Teen Bullying Bystander Takes Center Stage In Connecticut Performance | Connecticut Public Radio

Teen Bullying Bystander Takes Center Stage In Connecticut Performance

Jul 20, 2017

A one-woman play opening Friday in downtown Waterbury takes a unique look at the complex, often hidden world of teenage relationships.

“The Shape of a Girl” centers on a 15-year-old named Bradie who’s struggling at home and at school, wondering whether she should speak out about bullying.  

Central Connecticut State University student Kendra Garnett plays Bradie. The show is directed by Ed Wierzbicki. They both spoke with WNPR.

Garnett began by talking about what makes this play unusual.

Kendra Garnett: I think when people think of a play about bullying, they expect to see the bullying on stage a lot and you would expect to see it from the bully’s eyes or the person being bullied. But in this play, it’s actually from the perspective of just a bystander, and what she’s seeing. And it is some horrible things that this bystander is watching happening to a friend of hers.

WNPR’s Diane Orson: You play that bystander. What particular challenges do you think your character is facing?

For Bradie, her biggest difficulty is not speaking out. I think she wants to do something, she just doesn’t know how to yet. Because it’s so hard for her -- the person who’s the bully is her best friend.

A girl in the shape of a monster. A monster in the shape of a girl. That, Trevor, is poetry. It’s also a riddle. Because that’s how they treat her -- like a monster. Only they’re the monsters, get it? Because they phoned her up. “Guess what we’re doing? Wanna come?” It’s like wolves, pretending to be some animal that’s hurt, maybe a little calf or a goat. This wasn’t the case of someone in the wrong place at the wrong time. This was planned, organized. And the girl, she knows they’re one scary bunch, but she goes.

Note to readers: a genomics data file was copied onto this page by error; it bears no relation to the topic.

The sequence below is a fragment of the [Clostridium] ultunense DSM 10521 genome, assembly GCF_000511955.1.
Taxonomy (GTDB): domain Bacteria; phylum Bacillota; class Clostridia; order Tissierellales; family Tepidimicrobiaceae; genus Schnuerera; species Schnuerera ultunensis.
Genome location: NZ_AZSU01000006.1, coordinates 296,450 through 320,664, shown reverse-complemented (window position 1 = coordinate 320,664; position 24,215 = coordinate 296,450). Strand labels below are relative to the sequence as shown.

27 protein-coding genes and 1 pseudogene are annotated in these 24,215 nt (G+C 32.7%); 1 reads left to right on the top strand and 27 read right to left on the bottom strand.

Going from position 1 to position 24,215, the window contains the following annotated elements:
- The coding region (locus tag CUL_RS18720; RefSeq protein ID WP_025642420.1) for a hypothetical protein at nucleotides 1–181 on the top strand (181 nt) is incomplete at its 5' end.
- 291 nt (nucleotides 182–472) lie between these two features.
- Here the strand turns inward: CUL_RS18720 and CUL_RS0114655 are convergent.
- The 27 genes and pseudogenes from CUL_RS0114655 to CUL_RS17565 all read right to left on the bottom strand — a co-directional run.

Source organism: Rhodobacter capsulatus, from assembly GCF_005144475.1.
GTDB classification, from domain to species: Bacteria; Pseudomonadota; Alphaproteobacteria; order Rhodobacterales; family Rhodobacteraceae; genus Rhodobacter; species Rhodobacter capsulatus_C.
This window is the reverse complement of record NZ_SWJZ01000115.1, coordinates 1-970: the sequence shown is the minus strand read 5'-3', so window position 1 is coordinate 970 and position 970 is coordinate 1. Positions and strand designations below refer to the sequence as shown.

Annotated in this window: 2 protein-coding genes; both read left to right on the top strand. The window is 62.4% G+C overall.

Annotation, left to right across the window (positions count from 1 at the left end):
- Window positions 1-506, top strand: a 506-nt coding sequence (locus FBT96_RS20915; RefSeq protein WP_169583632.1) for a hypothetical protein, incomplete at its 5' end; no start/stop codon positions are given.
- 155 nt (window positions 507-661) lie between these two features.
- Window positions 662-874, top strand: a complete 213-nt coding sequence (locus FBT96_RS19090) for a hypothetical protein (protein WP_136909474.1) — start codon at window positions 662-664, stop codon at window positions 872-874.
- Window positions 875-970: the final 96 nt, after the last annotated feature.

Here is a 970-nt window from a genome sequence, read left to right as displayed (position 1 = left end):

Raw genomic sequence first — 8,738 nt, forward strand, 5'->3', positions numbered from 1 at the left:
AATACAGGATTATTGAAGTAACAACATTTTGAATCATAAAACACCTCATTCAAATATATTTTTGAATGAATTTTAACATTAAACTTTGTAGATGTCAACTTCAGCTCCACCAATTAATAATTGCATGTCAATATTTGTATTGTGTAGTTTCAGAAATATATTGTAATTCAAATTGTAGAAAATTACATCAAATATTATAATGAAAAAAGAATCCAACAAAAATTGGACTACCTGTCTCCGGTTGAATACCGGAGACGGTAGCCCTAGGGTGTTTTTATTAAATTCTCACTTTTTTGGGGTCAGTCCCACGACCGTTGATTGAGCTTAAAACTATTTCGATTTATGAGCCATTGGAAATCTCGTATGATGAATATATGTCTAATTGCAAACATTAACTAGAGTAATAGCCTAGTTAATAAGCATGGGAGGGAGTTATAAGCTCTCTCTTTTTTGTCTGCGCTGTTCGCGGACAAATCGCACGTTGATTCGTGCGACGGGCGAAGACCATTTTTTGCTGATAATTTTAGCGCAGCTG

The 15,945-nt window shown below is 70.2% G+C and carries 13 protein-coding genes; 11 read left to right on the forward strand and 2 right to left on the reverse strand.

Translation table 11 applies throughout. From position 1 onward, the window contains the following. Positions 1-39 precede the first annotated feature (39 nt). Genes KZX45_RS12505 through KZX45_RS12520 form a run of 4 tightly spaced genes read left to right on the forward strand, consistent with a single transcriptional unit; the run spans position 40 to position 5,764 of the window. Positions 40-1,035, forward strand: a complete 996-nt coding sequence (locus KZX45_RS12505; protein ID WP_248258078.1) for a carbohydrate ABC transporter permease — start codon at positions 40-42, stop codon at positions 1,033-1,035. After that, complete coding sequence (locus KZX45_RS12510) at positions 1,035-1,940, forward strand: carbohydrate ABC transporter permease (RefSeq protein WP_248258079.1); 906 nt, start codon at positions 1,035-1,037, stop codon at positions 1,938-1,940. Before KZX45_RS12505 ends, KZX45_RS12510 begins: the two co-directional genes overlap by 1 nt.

How does this play speak to you?

It makes me want to take initiative, I guess, is the best way to put it. Because she is spending the whole play deciding if she’s going to take an initiative, you know, and it will speak to a lot of people who are watching this too. That you don’t have to be the bully, but if you’re watching and you know about it, you should speak out, you should say something as simple as going to a teacher or going to someone you feel very confident to talk to, or you can confide in, and just saying ‘Hey, I’m scared, I don’t know what the next step is.’

Kendra Garnett
Credit Ryan Caron King / WNPR

Talk to me a little bit about the New Zenith Theatre.

Ed Wierzbicki: The New Zenith Theatre is really committed to literature and storytelling for young people that connects them to the challenges that young people face. That’s really at the heart of it. We do want to entertain young people, but we want them to grow as people. We want them to trust that words and language and really good storytelling can do it, not just visual storytelling and filmmaking and the screens that they look at everyday. There is a power in being in the theatre.

Ed Wierzbicki
Credit Ryan Caron King / WNPR

And what are you taking away from the experience of performing this show?

Kendra Garnett: Part of Bradie, I feel like, I think there are moments in my life where I haven’t actually spoken out about how I felt, and it may not have about bullying or seeing bullying, but, you know, she makes a huge step at the end of the play. And I think the kind of courage and strength it took her to do that may eventually seep into me as I go on throughout life.

“The Shape Of A Girl” opens Friday at the New Zenith Theatre in Waterbury, directed by Ed Wierzbicki, and starring Kendra Garnett.